Based on your illustrations you seem to have a love for hip hop. What is one West Coast rapper you’d like to illustrate but haven’t had the opportunity to yet?
Tyler, The Creator would be a really fun rapper to illustrate. His personality combined with his lyrics presented in some kind of wacky, surreal visual narrative would make a great full-page editorial piece.
How does the sketching process help in your final pieces? Do you use them as jump off points, or just daily practice?
The sketching process acts as a place for dialogue, where I try to figure things out before they’re finalized. I also did quite a bit of figure drawing back in the days, but I feel like it’s never enough – and in that regard part of it becomes a daily practice in order to keep the limbs flexible so hopefully I won’t break an ankle on stage.
Really love your screen prints. Could you tell us a bit about your selection process how you choose screen printing over giclee’s, the unorthodox sizing of 13×24 and the small run sizes?
The series of prints that I recently did was a collaborative effort done with my buddy Dave Toto, who owns a small print studio right here in Brooklyn. The size of the image was dictated by the content from the start but I eventually decided to keep the edition small as it was an experiment at the time. Overall it was still a very time-consuming process but the finish was something that’s very difficult to achieve even with high-end digital prints. I’m not an expert by any means, but one of the big differences I noticed during test runs was that with giclee prints, the colors were very saturated but appeared flat even on the best photo rag paper. With screen prints, even though the pigments were mixed down and not as saturated, it had a wonderful density and texture, almost as if you could pick it up and eat it.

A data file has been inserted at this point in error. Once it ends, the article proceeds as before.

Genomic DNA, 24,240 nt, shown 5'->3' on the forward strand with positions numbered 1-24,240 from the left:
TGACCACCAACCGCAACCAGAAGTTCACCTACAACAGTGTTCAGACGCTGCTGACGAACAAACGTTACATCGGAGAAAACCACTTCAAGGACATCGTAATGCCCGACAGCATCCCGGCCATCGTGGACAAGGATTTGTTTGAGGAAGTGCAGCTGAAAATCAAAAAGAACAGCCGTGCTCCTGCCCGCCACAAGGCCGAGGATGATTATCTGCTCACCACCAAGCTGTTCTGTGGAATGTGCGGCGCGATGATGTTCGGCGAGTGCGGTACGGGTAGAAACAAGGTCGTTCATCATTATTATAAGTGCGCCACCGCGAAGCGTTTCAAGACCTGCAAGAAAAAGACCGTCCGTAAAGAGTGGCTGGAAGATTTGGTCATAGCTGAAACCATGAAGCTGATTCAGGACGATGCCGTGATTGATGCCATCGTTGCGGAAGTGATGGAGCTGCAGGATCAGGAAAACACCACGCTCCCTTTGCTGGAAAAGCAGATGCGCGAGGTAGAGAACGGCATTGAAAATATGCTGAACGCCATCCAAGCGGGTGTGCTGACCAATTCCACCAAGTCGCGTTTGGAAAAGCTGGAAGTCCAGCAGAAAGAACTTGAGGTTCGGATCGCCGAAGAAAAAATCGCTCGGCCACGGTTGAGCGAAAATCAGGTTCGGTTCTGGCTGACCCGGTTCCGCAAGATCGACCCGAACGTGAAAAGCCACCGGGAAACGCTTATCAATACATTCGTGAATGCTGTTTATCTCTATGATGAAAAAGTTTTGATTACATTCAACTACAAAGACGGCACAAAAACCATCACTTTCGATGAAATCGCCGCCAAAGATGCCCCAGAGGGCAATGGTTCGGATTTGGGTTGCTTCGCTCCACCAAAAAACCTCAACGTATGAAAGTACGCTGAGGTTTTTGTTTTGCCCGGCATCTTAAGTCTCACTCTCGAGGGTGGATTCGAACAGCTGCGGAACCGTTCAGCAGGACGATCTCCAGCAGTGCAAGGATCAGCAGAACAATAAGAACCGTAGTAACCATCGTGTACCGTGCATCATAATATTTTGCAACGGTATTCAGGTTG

What are some of your favorite Asian films or anime?
One of my favorite anime is Blue Submarine No. 6, which I saw when it came out in ‘98. The story made quite an impression on me at the time and the overall color palette was really beautiful. I also really enjoy old films by Zhang Yimou, who directed Hero. There is always a very complex, yet subtle level of interaction going on between the characters in his work that can get fairly heavy at times, but never dull. Much of his early work (pre-2000) are about desperate people struggling on the edge and some were banned in China when they first came out.
Some of your work even addresses current event such as Alibaba’s dominance of online retail in China, which faces its biggest-ever challenge. They lost market share last year while its nearest rivals all grew! How do you go about tailoring your style to do unique editorial illustrations?
It depends mainly on the article I’m illustrating and also the client. Sometimes the art director is very specific about what he/she wants, and in that case it’s more about bringing the idea to fruition visually. But on the other hand, if I’m asked for me to present ideas, I try and figure out a way to connect with the article on a personal level – even if the subject at hand is not something I’m interested in. I haven’t been in the industry long enough to be considered a true veteran, but from my experiences so far, a big part of editorial illustration is about problem solving and there are always multiple solutions to a problem. However, the most unique ideas often stem from something that is personal, and ultimately, the goal is to create a beautiful image that will hopefully evoke some kind of emotional response from the audience and make you want to look at it.
Do you ever feel a restriction in content or creativity doing work for such large companies where thousands and thousands of eyes will see it?
There are restrictions to every assignment, and some assignments certainly have restrictions that are slightly more conservative towards the results than others. I’d still hope to be expressive and push the envelope visually within acceptable limitations, but it’s always great to receive a job that allows plenty of creative freedom.
What lies ahead for you this year and in the coming new year?
For now, I’ve been working to expand the previous series of screen prints, as there are still quite a few ideas tucked away that needs to be brought out on paper.
Lastly, any advice for any bumbling creative out there?
One of the most important thing I learned during the MFA program is that there is a big difference between the work I thought I should do versus the kind of work I actually wanted to do. I suppose it’s a bit of a paradox… but doing the work I thought I should got me absolutely nowhere as a creative individual.